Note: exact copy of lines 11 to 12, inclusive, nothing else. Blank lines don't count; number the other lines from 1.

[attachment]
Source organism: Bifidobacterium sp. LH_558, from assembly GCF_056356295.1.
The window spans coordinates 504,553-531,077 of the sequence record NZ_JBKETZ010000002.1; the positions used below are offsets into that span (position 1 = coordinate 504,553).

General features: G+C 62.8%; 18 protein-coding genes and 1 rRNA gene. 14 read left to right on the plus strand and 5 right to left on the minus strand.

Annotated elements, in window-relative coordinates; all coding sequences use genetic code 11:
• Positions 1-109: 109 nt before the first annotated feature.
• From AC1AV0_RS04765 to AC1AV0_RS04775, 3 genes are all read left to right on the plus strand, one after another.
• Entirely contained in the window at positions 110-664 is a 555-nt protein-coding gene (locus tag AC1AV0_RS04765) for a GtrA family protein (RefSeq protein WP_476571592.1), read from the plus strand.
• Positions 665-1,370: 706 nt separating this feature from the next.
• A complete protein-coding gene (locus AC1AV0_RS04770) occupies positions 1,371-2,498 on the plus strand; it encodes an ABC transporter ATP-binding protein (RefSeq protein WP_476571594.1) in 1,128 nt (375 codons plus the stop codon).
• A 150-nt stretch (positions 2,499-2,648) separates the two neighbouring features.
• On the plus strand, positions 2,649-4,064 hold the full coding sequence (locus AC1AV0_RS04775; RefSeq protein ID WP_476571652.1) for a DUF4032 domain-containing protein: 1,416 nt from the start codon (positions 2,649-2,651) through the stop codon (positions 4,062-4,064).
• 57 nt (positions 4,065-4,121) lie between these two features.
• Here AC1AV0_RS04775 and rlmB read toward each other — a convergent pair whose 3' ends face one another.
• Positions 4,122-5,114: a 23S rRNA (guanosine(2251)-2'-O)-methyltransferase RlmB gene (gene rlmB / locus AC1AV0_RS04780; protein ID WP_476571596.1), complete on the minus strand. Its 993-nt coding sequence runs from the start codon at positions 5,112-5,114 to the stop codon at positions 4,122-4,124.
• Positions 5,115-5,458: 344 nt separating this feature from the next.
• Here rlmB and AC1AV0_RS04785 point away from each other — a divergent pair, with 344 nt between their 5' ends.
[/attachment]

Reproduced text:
• On the plus strand, positions 2,649-4,064 hold the full coding sequence (locus AC1AV0_RS04775; RefSeq protein ID WP_476571652.1) for a DUF4032 domain-containing protein: 1,416 nt from the start codon (positions 2,649-2,651) through the stop codon (positions 4,062-4,064).
• 57 nt (positions 4,065-4,121) lie between these two features.